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Hospitals Make Us Long for Heaven

Hospital Make Us Long for Heaven

Hospitals make us long for heaven. Having recently watched my father recover under the watchful care of the doctors and nurses of the trauma ICU at University of Kentucky Hospital, I have had an opportunity to reflect on this reality firsthand. It is a reality I have observed in my own heart, in my own family, in every other nurse and physician, and in every person I’ve had the opportunity to observe. After all, hospitals are also an excellent place for people watching.

Of course, the circumstances for which a person arrives in a hospital certainly differ, as do the people who populate a hospital waiting room. Some are wealthy, and some are poor. Some are educated and some are not. Some come with wounds caused by careless accidents, and others by purposeful crimes. However, what is common to all is that all long for the healing that the King of heaven can bring. Whether they describe it that way or not, this is exactly the thing for which they long. I can say this because everyone who comes into a hospital hopes to come out in exactly the same condition, healed. Hospitals make us long for heaven.

It is exactly for this reason that people swarm to the best medical care available today, and it is exactly why people swarmed to Jesus during his earthly ministry. People flocked to Jesus because they longed for the healing that only the King of heaven could bring. Matthew tells us that Jesus not only declared the kingdom, saying “Repent, for the kingdom of heaven is at hand,” (Matt. 4:17, ESV) but that he also demonstrated the power of the very kingdom he declared by doing temporarily on earth what will take place eternally when Jesus reigns on earth as He already reigns in heaven (see Revelation 21:1-5).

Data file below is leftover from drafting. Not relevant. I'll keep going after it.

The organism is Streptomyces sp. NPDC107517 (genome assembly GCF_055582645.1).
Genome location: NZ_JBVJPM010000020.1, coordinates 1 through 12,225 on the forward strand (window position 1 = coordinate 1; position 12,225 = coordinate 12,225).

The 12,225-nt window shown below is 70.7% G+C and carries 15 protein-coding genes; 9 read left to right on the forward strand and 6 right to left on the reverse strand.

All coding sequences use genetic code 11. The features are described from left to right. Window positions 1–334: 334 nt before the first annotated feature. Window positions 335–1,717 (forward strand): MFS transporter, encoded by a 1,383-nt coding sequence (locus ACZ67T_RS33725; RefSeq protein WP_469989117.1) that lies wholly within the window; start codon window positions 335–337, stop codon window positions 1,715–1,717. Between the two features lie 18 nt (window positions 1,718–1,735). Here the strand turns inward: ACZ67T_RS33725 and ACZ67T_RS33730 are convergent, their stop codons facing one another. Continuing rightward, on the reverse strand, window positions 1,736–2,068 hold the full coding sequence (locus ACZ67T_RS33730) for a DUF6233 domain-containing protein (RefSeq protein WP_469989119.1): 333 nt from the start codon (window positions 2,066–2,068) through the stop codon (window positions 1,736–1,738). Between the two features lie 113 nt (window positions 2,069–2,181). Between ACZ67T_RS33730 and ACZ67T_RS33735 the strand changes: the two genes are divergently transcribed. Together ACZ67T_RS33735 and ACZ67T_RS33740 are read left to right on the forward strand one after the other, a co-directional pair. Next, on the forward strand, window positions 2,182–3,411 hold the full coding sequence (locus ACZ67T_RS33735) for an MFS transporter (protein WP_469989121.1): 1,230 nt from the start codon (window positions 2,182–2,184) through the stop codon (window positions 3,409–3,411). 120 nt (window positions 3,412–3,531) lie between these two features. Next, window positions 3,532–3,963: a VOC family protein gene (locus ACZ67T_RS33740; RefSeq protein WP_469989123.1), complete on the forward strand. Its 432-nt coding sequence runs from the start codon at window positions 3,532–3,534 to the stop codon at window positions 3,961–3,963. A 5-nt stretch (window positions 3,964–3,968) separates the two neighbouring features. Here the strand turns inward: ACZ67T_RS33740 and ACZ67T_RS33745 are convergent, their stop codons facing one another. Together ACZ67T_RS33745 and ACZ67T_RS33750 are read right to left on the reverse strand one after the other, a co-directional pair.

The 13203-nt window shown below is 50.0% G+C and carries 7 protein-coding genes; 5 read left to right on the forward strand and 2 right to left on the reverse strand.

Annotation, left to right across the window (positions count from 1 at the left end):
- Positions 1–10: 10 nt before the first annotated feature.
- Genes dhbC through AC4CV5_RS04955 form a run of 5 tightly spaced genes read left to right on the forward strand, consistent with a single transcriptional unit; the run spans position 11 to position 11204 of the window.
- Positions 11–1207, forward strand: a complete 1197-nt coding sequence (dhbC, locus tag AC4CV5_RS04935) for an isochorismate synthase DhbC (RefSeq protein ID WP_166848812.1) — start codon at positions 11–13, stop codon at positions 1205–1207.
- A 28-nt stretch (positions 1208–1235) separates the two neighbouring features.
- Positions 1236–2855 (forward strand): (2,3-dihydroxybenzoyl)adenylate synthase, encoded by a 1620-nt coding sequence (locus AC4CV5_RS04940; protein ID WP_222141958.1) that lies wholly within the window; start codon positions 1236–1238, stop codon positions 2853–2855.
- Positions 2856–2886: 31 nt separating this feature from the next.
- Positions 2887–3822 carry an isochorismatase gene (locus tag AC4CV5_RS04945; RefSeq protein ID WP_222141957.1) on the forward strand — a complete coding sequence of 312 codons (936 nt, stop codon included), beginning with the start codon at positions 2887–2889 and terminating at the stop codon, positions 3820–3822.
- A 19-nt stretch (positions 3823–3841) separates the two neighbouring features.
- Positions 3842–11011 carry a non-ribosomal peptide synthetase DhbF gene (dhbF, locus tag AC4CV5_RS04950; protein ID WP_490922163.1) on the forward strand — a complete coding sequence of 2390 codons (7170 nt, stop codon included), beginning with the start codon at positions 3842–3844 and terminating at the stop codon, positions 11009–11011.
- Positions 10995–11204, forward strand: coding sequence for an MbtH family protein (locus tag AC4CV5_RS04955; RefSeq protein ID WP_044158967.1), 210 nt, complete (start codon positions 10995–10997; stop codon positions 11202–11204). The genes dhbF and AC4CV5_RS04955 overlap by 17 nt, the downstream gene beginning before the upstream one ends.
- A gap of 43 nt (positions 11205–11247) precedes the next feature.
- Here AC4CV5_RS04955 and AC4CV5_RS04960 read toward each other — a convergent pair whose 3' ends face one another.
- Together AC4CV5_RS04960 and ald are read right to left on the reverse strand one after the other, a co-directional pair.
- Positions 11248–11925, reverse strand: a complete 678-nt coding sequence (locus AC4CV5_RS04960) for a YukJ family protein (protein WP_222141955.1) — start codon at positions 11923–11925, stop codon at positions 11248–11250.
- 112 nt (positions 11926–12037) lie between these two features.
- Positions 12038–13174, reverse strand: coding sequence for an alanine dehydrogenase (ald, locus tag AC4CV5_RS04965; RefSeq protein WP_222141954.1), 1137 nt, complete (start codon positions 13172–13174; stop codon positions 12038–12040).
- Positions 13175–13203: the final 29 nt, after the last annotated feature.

In Matthew 4:23-25 we read:

“[23] And he went throughout all Galilee, teaching in their synagogues and proclaiming the gospel of the kingdom and healing every disease and every affliction among the people. [24] So his fame spread throughout all Syria, and they brought him all the sick, those afflicted with various diseases and pains, those oppressed by demons, epileptics, and paralytics, and he healed them. [25] And great crowds followed him from Galilee and the Decapolis, and from Jerusalem and Judea, and from beyond the Jordan.” (Matthew 4:23-25 ESV)

Here, Matthew uses a variety of words in the original Greek to describe an entire continuum of people in need of healing. He uses general words that include common sickness, such as “every disease” and “all the sick.” He uses the word “afflicted” that describes illnesses that literally torture their victims with aliments that seem to never subside. Furthermore, Matthew tells us that Jesus not only heals the physically ill, but also the physically paralyzed (“paralytics”), and the spiritually oppressed (“those oppressed by demons”). He even tells us that Jesus healed the mentally ill, using a word that the ESV translates “epileptics” but literally means “moonstruck” or “lunar-struck” from which we get the word “lunatics”.

Without exception, we each fall into one of the categories above and know others who fall into the categories we don’t. We all long for healing. We all long for heaven.

We often long for Jesus to do now in the context of our present life what He did in the context of his public ministry, and wonder if his lack of healing now doesn’t throw doubt on the record of his divinity then. However, we must remember that Jesus’ healing ministry was an earthly demonstration of an eternal kingdom that he declared, a kingdom that he said we would enter by repentance and faith in Him (see Matt. 4:17).

For this reason the key to healing is faith, not a faith that would seek to muster up enough believing in this life to somehow obligate God to bend the timing of his Will to the strength of our believing, but a faith that would trust Him for the healing he’s promised in the timing he’s proclaimed.

Whether you suffer from a cough, a cold, or incurable cancer, whether you are plagued by depression, bound to a wheelchair, or oppressed by demonic powers, the key to healing is faith in the King.